Or, if you can’t pick own grapes before the nights grow cold, you could try something else.


Collected from Wrecclesham W. I. in 1932.

A half a gallon of small potatoes.

3 and a half lbs. Demerara sugar.

1 gallon water.

1 lemon.

1 orange.

(Use potatoes which would otherwise be thrown away.)

Well wash potatoes, boil until tender but not smash, strain into a pan containing sugar and fruit, when dissolved boil again 30 minutes, when cool add a little yeast and set to work, extra water may be added when boiling to allow for wasting. Bottles or jars must be kept filled up while working.

And if you would like a liqueur


Collected from Pirbright W. I. in 1932.

1 gallon Gin.

8 Seville Oranges – the rinds.

8 Lemons – pared very thin.

2 lbs. Loaf Sugar.

Steep the rinds of the oranges and lemons and the sugar in the gin for 6 days, stirring twice a day and then strain and bottle off.


Pottery barrel and jar, from the Weald and Downland Museum artifacts collection. (With thanks to the Weald and Downland Museum.)

I have not tried these recipes myself, but if anyone uses one please let us know how it turns out!


With many thanks to David Hizzey, Joan Weymouth, and Tony Lovejoy.

“The Surrey cookery book: recipes and remedies old and new: contributed by 50 Women’s Institutes.” Compiled by Miss Adeline Maclean: assisted by Miss Evelyn Thompson. Guildford 1932.



Farming in Valley End

Alan Richardson and his family have farmed in Valley End for many years.

“I ran a farm with up to 300 acres, not all in Valley End of course, the land was all around the village. There were a lot of farms in Valley End and Chobham before the 1950s.

“The big farms were like Windlesham Park, which was 375 acres. It was farmed by Henderson, and at one time he had over 40 people working on that property. He was a great benefactor to the villages of Windlesham and Valley End.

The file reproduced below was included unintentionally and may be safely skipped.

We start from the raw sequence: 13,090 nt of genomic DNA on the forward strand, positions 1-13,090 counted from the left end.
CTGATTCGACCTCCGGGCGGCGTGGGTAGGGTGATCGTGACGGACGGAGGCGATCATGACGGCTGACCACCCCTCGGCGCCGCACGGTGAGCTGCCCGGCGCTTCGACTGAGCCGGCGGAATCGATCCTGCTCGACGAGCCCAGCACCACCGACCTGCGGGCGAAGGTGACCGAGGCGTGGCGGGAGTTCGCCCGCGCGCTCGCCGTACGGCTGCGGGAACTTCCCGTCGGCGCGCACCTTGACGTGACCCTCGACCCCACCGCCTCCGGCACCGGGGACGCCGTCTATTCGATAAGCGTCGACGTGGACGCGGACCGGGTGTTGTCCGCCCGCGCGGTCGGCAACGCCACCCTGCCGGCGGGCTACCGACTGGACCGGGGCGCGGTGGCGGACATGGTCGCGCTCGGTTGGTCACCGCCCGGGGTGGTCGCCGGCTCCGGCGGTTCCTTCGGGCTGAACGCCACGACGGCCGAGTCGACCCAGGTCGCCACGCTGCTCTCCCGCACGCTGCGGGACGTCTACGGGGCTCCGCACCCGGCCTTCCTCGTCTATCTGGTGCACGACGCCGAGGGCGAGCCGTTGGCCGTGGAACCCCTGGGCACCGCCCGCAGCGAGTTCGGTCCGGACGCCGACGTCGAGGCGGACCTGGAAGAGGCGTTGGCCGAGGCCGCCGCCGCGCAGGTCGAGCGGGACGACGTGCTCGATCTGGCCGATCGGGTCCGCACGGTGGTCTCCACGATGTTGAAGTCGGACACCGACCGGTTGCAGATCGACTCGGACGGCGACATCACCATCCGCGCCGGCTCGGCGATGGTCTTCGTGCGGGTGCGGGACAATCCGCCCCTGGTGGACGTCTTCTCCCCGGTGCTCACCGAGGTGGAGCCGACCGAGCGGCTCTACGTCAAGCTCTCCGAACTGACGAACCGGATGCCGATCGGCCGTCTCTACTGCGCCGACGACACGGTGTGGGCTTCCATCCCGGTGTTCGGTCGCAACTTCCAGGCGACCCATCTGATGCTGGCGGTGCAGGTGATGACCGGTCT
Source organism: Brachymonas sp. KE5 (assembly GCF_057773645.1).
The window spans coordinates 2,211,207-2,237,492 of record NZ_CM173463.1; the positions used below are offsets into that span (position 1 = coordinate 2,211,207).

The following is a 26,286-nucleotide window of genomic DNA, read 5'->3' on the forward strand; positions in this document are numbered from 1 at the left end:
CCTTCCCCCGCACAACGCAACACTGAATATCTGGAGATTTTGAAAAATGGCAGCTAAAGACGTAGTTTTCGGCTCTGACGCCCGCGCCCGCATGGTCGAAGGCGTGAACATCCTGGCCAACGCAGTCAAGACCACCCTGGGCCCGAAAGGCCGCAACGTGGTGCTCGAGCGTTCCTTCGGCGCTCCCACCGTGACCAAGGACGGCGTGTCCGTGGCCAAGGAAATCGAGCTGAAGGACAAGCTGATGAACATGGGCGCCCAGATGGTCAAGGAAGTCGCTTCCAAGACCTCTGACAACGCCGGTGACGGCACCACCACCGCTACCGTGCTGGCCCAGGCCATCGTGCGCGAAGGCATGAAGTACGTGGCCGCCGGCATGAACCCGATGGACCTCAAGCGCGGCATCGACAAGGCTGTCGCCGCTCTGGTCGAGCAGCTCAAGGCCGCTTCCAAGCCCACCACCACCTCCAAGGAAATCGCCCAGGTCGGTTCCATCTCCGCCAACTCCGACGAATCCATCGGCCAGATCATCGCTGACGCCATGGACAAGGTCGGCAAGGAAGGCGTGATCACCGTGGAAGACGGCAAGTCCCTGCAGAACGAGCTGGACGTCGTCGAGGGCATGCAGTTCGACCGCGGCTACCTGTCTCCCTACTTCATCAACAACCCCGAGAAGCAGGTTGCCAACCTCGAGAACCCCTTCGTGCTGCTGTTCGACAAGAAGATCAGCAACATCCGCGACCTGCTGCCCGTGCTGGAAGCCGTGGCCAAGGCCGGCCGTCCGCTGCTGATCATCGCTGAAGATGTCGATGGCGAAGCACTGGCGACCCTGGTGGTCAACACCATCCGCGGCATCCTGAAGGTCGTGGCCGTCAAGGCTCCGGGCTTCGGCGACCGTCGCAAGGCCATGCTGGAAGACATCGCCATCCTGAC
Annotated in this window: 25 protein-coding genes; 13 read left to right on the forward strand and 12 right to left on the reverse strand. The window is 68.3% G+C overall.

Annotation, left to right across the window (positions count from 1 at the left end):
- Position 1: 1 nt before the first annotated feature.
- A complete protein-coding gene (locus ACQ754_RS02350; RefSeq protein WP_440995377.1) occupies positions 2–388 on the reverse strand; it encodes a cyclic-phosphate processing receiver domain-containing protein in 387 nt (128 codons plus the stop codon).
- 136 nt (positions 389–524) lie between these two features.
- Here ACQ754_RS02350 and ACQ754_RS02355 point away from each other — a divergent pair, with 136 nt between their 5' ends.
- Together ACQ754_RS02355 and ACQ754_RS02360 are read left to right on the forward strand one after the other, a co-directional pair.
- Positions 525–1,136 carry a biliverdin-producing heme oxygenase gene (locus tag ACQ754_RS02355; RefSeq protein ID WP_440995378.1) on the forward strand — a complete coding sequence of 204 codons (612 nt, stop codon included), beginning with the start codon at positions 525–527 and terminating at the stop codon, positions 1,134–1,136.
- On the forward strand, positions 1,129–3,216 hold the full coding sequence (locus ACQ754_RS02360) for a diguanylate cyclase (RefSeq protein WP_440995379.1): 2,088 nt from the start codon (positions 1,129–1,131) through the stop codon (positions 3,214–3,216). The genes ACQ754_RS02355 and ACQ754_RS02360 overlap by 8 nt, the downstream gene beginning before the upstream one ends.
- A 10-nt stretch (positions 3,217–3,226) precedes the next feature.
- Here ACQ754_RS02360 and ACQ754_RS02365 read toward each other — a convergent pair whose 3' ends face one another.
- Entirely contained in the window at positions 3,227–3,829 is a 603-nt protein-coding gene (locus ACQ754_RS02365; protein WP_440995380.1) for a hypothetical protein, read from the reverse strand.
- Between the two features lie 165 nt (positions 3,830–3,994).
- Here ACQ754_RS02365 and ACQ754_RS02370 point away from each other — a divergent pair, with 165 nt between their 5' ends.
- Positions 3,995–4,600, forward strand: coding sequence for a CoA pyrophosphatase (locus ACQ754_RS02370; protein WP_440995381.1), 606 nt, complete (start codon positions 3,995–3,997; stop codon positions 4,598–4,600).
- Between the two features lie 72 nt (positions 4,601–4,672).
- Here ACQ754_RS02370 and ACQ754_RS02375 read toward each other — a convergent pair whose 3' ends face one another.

“Some of the farms were very small. If you had 40 acres you had a biggish farm. If you had 4 acres or more it was called it a farm.

“People who had cottages and gardens or these small farms, turned their hand to anything to make extra money. Shrubbs Farm did carting in order to earn extra money, and Sturts the brickmakers used to run a taxi service as well. Nothing was specialised in quite the same way as today.



Goats on the Common. (Photo courtesy David Hizzey.)

“You had to have something of everything in the farming line. You had to have poultry, you had to have a couple of sties of pigs, possibly less, just one sow sometimes, and she would have pigs each year, and they would be killed in the autumn. If you had a cow who had a calf each year, the family was kept in milk, and probably even sold some or gave it away maybe to other people. But I expect they made cheese and cream cheese with the milk, as well, but some was given away, or sold, just as a little extra.

Valley Wood Farm_0010 copy - Copy.jpg

Feeding the chickens at Valley Wood Farm. (Image courtesy J. End.)

“The war prolonged farming in Chobham. Because everything was saleable, everything made quite a good price, and people could keep going on quite small acreages.

“During the war, everything was used, everything was ploughed up. The War Agricultural Committee would come round and tell you what they wanted you to grow, and you had to do it. Whether the ground was suitable or not didn’t always matter. They wanted more of, say, potatoes, cabbages, or brassica, and you had to comply and grow what they said.


“To enjoy the fruits of victory, save now.” A farming scene on a National Savings Committee poster, Second World War. (Image courtesy of Imperial War Museum.)

“My father used to complain, when they came round, “Another bloody failed farmer coming round and telling me what to do, I know that field won’t grow what we’re being told to grow.”

“We used to take the corn down to Chobham Mill. They would crush it or grind it. Oats were a great favourite in those days. More oats were grown because it was considered the right thing for feeding cattle and horses.


The Town Mill, Chobham. (Image courtesy of Chobham Village.)

“Mechanisation started around Chobham in the 1950s. Rolfe used to come round with a big Massey Harris tractor and threshing drum, and he used to come to us.

“The Greens used to have someone who came, and they lived in a caravan on wheels. A lot of people did. They travelled in caravans, but they weren’t gypsies. It was because they travelled quite long distances and they didn’t have cars in those days. They would bring the kids quite often.